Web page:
HL Deb 28 April 1999 vol 600 cc308-10

2.57 p.m.

Lord Ezra asked Her Majesty's Government:

What progress has been made in improving the finances and the operations of the London Underground.

Lord Whitty

My Lords, London Underground's financial performance has improved steadily over the past seven years. Service levels increased by 6 per cent during 1997–98 and a further 8 per cent increase is planned for 1999–2000. Nevertheless there remains a great deal to be done. Reliability and punctuality are still not good enough and that is why the Government are developing our plans for a public/private partnership to create a modern underground for London.

Lord Ezra

My Lords, I thank the noble Lord for that Answer. However, does he not agree that there has unfortunately been a delay in the setting up of the public/private partnership which could extend for a year or more beyond the original objective of May 2000? The question then arises of what happens to the financing of the London Underground in that interim period. Would it still have—as it has had to do in past years—to adopt a policy of stop-go in its financing in order to accommodate those developments? That would be particularly unfortunate in view of the increased use of the underground.

Lord Whitty

My Lords, I recognise the increased use of the Underground to which the noble Lord refers. It plays an important part in the improvement of services. As to the situation of the PPP. clearly it is a very complex negotiation. It is intended to raise £7 billion-worth of investment, which involves serious negotiations that we are not prepared to rush. In terms of current investment, the Government have already made available an extra £365 million to London Underground over the next two years which will mobilise up to £1 billion of investment to take the tube system into the new millennium. I do not think that taking care in getting the PPP into place will be detrimental to London Underground's investment programme.

Lord Berkeley

My Lords, has the Minister received any information from Railtrack about integrating underground sub-surface routes with Railtrack's network? Can he comment on that? Will he ensure that if such a scheme goes ahead, it will not be to the detriment of Railtrack's expenditure and the commitment of management to its existing network?

Lord Whitty

My Lords, Railtrack has put forward some proposals for integrating the London Underground sub-surface lines into the mainline network, for which infrastructure it is responsible. We are looking at those proposals, but no decisions have been made. Railtrack has not submitted a bid and we are not negotiating indirectly with Railtrack. To imply that that could divert Railtrack from the much-needed investment on the existing mainline rail network is therefore wrong. We would not wish to end up with such a situation. Nevertheless, we are assessing Railtrack's proposals.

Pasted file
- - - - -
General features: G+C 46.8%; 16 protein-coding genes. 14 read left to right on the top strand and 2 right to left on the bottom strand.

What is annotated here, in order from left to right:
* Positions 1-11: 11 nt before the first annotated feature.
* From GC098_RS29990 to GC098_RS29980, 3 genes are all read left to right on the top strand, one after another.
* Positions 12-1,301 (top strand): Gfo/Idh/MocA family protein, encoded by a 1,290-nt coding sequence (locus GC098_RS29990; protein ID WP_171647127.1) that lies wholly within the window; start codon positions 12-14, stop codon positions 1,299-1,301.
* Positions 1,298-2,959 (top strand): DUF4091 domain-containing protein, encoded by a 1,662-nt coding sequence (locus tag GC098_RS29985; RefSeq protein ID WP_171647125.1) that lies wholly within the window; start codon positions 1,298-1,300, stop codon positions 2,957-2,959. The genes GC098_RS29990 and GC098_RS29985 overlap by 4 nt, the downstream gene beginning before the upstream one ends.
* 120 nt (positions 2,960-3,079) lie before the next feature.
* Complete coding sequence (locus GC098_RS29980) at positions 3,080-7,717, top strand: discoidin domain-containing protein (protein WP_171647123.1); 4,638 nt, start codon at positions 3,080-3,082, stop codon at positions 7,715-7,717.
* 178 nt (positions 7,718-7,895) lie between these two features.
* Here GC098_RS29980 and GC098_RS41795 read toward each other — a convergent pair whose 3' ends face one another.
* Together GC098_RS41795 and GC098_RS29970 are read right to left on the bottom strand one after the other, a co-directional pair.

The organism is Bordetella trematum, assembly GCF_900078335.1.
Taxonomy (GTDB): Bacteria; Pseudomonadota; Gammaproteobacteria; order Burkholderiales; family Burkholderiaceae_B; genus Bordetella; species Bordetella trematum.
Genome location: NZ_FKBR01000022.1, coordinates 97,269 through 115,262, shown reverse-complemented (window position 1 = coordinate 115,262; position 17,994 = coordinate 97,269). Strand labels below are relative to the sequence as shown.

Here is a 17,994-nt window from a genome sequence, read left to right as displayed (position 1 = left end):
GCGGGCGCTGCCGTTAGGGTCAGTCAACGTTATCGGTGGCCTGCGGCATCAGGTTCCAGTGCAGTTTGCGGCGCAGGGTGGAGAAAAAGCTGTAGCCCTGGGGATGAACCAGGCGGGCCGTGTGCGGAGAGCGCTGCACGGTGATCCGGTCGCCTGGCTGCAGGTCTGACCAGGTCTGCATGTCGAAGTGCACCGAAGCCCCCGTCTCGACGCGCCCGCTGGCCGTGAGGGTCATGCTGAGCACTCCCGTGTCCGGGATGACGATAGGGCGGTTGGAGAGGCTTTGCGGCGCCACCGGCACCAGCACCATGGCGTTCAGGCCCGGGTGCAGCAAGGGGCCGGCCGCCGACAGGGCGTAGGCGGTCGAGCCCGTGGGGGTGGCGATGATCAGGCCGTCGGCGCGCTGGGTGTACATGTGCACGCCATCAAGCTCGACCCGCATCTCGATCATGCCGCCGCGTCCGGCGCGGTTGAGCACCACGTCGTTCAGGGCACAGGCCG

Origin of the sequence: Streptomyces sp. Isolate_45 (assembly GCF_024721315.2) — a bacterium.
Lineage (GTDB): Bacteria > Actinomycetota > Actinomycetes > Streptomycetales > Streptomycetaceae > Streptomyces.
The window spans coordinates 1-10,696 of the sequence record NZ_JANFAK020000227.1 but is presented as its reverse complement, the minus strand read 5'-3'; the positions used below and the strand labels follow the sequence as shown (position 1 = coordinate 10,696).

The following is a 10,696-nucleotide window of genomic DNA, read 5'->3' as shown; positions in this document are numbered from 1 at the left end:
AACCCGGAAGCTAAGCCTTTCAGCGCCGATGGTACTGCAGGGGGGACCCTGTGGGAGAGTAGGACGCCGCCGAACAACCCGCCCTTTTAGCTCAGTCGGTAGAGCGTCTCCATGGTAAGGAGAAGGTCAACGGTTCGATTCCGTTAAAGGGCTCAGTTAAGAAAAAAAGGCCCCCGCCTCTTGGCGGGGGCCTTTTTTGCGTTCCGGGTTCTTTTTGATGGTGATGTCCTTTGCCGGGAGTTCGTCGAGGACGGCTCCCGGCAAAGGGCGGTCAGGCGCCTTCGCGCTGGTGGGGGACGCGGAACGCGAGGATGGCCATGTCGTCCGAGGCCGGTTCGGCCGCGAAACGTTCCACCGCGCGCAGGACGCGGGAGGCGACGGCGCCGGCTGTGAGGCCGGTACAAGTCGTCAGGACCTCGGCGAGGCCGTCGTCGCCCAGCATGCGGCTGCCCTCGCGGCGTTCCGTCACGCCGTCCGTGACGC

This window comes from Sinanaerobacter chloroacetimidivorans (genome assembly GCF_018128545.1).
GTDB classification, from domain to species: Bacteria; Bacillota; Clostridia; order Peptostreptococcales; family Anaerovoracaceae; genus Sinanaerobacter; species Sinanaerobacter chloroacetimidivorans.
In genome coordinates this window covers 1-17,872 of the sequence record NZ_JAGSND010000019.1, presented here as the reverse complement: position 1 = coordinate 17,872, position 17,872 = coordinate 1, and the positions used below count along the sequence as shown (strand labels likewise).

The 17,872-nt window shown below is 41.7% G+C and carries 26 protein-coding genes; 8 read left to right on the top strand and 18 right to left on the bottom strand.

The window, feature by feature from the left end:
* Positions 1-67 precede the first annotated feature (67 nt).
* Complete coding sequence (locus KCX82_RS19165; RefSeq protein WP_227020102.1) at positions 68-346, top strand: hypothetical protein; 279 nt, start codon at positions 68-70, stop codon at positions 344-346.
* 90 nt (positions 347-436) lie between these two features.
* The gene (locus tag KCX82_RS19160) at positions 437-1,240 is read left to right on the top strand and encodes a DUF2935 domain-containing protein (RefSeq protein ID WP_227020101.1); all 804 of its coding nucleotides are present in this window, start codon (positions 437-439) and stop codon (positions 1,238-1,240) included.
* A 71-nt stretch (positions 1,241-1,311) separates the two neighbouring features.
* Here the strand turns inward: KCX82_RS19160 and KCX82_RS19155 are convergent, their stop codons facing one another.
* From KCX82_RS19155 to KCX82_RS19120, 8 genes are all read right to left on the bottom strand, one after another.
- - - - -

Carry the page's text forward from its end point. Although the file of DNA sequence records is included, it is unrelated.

Lord Skelmersdale

My Lords, is the Minister aware that I, for one, am amazed at the complacency of his original Answer? When did he last meet travellers on, for example, the Northern line? When did he last travel on the Underground?

Lord Whitty

My Lords, I last travelled on the Underground a couple of days ago. As noble Lords will know, I quite frequently use the Underground. As I said in my original Answer, I find that reliability and punctuality are still not good enough. That is one of the reasons why we need to mobilise this new investment and this new approach to the management of the assets of London Underground to take us into the next century. We have already mobilised some PFI money; a £1 billion deal will introduce the Smart card, which will be of great benefit to passengers, and we also have a PFI deal relating to the power distribution network, which again should have the effect of improving service and reliability. I do not think it is appropriate to talk of complacency. Clearly, the Government and London Underground recognise that a lot more needs to be done. The users of London Underground recognise that fact every day.

Lord Brabazon of Tara

My Lords, is the Minister aware of the report produced by three distinguished transport experts which was commissioned by the London School of Economics? The report urges the Government to change their plans for the Tube "before it is too late". Will the Government take that report into consideration? The noble Lord has said that the PPP is likely to be delayed. When can we expect it to happen?

Lord Whitty

My Lords, I am aware of that report and of other comments intended to divert the Government from their intention. However, we are determined to deliver the PPP. We believe it is the best way forward. It will mobilise the resources that we are seeking. Other alternatives, including those put forward by the Opposition, would not meet our objectives.

Viscount Addison

My Lords, is the Minister confident that he will be able to travel from Westminster by Underground to the Millennium Dome when it is opened?

Lord Whitty

Yes, my Lords. As noble Lords will know, the Jubilee line extension is due to open in three stages. We are confident that the final stage will be open well in time for the opening of the dome.

Lord Moyne

My Lords, is the Minister aware that there is a very conspicuous notice in Westminster station which states that the new station will be finished by 1998?

Lord Whitty

My Lords, at one point that matter was drawn to my attention. I had hoped that London Underground would have removed that notice by now. Westminster station is open; the issue is when the Jubilee line extension will be open. We are confident that it will be open by the late autumn, in plenty of time for the millennium celebrations.